This timely study examines responses to mass refugee movements by a range of actors, from local communities to supranational organizations. Bringing together ten case studies from around the world, encompassing the global North and South alike, Refugee Crises 1945-2000 explores a broad spectrum of types of migration and of international and domestic contexts. Whilst the driving forces and numbers of people involved, and the backgrounds (national, religious, social) of the migrants, vary considerably, this book highlights a common factor: that each receiving country was confronted with the crucial question of how to deal with the arrival of a large number of people seeking refuge. They could not simply be sent away, but they were also widely seen in the receiving countries as an unpredictable challenge to stability and social cohesion. Taking a long-term perspective, this is an eloquent contribution to the intense public debate about the impact of refugee migration on state stability, societal cohesion and as an impetus for social change.
Jan C. Jansen is a Research Fellow at the German Historical Institute, Washington. An historian of Europe's entanglements with the world since the late 18th century and of decolonization, he is co-editor of Vertriebene and Pieds-Noirs in Postwar Germany and France (2016), a systematic comparison of two of the largest involuntary population movements to post-1945 Europe. In 2019, he was the recipient of a major grant by the European Research Council for a project on refugee movements during the Atlantic age of revolutions. Simone Lassig is Director of the German Historical Institute, Washington and Professor of Modern History at the University of Braunschweig. Her first book, a study of the campaign for electoral reform in Saxony, won the 1996 Horst Springer Prize. In 2004, the German Historical Association awarded her its biennial prize for the best second book (Habilitationsschrift, 2003) for her study of the embourgeoisement of German Jewry. Her research currently focuses on modern Jewish history, the history of knowledge, migration history, and digital history.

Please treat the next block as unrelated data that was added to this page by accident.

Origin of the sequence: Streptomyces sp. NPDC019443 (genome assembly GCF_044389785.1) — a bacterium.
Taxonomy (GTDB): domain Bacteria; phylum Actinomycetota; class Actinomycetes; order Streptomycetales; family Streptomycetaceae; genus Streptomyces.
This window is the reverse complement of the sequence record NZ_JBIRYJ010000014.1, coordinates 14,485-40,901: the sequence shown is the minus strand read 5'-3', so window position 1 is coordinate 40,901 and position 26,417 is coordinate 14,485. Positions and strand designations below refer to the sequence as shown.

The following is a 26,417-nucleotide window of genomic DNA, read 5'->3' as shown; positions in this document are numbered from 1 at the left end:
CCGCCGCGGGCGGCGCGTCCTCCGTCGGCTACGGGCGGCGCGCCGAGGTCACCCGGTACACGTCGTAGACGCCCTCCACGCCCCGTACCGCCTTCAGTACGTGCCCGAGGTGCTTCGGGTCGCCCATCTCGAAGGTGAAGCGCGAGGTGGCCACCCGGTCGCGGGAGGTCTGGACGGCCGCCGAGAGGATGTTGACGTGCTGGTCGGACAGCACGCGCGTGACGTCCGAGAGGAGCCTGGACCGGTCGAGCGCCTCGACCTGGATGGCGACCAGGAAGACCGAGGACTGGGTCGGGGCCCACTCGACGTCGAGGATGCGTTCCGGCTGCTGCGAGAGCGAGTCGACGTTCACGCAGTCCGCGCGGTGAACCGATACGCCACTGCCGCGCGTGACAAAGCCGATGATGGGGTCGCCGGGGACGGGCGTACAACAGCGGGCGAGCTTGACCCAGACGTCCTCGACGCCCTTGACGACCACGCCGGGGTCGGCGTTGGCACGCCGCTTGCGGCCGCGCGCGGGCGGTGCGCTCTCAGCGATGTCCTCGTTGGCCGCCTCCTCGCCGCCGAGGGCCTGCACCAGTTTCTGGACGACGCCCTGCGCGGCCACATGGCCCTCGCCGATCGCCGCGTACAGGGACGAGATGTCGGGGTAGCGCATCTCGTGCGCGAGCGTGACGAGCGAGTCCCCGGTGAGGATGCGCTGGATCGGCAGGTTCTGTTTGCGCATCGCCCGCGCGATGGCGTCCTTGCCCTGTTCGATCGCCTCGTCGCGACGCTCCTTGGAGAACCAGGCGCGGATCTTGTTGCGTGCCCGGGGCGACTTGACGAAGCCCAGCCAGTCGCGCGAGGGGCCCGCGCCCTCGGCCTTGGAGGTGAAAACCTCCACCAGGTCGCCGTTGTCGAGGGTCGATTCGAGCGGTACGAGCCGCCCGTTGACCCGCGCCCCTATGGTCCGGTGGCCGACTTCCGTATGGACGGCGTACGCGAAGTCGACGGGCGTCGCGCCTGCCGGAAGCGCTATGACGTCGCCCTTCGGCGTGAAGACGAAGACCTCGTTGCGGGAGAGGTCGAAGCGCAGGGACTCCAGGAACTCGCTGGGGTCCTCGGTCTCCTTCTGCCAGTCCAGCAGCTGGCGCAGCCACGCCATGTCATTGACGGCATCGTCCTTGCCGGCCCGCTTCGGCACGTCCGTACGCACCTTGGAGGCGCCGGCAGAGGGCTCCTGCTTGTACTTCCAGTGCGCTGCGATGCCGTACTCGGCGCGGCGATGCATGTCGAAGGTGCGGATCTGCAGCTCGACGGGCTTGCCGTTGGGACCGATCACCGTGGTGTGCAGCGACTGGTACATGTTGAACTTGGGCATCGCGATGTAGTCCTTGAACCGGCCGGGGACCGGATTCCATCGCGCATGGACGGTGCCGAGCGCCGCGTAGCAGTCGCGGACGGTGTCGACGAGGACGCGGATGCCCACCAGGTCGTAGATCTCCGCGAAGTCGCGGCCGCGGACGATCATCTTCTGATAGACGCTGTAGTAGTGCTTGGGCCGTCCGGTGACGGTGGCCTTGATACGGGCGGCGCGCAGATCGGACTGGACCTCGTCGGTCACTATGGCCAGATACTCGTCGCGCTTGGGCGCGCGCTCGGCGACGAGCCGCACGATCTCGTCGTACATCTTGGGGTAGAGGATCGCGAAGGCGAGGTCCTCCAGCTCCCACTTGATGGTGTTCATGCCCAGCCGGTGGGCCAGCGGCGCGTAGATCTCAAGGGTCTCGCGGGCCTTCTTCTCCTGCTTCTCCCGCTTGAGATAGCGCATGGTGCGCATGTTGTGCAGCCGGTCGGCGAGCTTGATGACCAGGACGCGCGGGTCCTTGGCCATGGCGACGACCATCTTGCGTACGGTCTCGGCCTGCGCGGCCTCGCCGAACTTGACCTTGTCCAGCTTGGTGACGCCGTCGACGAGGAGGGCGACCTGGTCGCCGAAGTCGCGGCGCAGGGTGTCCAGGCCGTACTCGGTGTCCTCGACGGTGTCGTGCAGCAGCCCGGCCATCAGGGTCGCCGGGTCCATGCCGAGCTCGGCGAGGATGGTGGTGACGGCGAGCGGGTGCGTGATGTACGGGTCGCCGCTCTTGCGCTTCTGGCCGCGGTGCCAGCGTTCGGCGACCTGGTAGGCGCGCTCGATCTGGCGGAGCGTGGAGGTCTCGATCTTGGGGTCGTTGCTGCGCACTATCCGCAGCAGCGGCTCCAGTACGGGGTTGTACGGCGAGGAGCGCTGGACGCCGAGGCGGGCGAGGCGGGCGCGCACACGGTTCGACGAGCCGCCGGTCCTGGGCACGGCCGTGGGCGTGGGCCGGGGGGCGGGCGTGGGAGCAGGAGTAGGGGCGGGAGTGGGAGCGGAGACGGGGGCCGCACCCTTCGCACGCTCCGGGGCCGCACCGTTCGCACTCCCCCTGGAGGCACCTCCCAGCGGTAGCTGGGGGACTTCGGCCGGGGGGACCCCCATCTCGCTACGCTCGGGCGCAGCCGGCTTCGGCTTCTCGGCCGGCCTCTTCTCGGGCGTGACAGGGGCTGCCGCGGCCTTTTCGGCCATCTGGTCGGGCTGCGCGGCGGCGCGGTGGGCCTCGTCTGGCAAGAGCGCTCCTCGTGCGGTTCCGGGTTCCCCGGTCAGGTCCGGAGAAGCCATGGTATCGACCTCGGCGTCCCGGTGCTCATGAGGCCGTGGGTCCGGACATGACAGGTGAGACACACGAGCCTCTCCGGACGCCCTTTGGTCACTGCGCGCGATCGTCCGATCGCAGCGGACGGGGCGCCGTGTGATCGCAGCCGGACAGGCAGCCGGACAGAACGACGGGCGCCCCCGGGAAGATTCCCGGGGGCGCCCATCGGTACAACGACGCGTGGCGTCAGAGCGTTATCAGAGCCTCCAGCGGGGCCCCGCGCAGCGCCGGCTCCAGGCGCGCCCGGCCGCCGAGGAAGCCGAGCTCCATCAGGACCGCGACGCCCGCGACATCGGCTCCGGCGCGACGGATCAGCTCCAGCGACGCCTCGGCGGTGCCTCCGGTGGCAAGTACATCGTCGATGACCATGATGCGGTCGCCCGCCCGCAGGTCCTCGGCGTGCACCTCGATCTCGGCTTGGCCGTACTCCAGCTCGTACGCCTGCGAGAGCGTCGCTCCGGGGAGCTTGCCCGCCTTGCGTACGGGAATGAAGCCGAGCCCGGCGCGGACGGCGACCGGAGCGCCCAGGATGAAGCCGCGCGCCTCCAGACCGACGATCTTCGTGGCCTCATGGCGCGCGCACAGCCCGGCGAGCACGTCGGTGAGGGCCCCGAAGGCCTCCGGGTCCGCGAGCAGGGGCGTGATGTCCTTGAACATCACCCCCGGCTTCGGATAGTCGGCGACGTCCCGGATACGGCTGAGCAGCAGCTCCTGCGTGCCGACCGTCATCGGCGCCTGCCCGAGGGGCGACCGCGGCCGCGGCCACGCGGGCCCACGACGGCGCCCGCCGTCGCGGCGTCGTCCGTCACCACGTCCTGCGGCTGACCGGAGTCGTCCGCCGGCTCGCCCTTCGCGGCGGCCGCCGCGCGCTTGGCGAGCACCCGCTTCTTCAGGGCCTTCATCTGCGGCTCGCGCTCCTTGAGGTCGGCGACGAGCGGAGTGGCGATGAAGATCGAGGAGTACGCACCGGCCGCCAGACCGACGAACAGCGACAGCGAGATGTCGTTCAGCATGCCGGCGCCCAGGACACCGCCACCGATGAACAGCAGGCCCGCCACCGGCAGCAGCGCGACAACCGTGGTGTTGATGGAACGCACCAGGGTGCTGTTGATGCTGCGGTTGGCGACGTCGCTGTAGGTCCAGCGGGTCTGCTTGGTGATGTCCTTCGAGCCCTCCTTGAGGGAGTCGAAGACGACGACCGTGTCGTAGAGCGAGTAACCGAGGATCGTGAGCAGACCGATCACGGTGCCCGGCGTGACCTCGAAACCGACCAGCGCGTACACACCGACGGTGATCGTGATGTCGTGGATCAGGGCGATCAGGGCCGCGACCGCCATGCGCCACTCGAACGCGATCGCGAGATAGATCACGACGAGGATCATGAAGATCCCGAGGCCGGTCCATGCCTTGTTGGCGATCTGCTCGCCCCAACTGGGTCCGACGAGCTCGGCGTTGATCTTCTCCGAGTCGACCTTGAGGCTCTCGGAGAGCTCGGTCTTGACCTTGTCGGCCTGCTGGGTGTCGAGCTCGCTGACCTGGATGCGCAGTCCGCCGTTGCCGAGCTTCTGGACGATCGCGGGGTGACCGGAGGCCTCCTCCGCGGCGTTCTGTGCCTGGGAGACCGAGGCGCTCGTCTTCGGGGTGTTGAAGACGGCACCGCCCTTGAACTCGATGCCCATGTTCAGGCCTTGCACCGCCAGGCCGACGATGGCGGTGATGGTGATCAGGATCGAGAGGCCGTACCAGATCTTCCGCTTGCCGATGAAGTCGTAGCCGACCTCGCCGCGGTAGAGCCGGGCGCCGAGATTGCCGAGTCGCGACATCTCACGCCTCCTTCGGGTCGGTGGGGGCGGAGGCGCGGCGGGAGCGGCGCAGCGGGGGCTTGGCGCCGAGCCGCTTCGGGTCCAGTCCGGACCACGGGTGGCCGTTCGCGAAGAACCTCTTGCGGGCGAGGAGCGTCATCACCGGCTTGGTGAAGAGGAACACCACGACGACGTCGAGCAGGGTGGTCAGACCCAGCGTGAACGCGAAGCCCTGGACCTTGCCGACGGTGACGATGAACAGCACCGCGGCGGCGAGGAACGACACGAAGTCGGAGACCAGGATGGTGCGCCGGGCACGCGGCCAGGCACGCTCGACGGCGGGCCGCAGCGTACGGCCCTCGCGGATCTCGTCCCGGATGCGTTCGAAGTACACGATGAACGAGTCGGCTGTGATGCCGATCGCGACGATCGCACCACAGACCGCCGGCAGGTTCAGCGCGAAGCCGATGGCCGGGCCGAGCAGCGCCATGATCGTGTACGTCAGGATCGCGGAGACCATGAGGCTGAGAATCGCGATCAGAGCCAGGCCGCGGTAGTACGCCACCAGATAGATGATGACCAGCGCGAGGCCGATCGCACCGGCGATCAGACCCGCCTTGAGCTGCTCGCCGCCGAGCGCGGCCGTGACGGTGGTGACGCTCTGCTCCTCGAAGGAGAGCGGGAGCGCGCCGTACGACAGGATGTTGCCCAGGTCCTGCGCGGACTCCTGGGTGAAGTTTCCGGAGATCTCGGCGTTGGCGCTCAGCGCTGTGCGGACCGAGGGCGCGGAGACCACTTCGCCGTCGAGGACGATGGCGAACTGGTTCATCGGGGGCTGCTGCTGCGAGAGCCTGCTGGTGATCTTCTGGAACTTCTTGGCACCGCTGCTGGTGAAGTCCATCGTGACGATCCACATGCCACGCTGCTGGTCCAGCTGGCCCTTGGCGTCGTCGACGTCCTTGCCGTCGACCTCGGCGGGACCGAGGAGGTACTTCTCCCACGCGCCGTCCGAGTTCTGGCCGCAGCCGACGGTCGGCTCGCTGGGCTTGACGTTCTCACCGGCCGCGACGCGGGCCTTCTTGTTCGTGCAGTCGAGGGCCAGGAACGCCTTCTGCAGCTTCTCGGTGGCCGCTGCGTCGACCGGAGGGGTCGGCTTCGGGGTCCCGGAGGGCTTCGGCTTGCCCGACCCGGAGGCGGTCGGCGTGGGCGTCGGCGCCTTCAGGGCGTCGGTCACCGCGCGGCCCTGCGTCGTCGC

List of contributors; Acknowledgements; 1. Responses to refugee crises in international comparison Jan C. Jansen and Simone Lässig; Part I. The postwar and decolonization moment: 2. Expellee integration in post-1945 Europe: west Germany, east Germany, and Finland Pertti Ahonen; 3. Integrating without a host society: the repopulation of Poland's western territories after 1945 Gregor Thum; 4. Pakistan: refugee state Ian Talbot; 5. Transgenerational displacement among palestinians and palestinian refugees from Syria in Jordan Kelly Luisa Gandolfo; 6. A matter of definition: flight from empire and aftermath in Europe Andrea Smith; Part II. Refugee movements during the cold war and beyond: 7. The 1956/57 Hungarian refugee crisis and the role of the Canadian press in opening the doors to asylum seekers Christopher Adam; 8. Responding to and resettling the Vietnamese boat people: perspectives from west Germany and the United States Quan T. Tran; 9. State and civil society responses to salvadoran refugees in the United States, 1980-1990 Patrick Scallen; 10. The plight of the first post-cold war refugees: the reception and settlement of bosnians in Austria and the United States Barbara Franz; 11. Rwandan refugees in Tanzania, 1994-1996 Jill Rosenthal; Part III. Afterword: 12. Recalibrating refugees: global and historical perspectives Leo Lucassen; Index.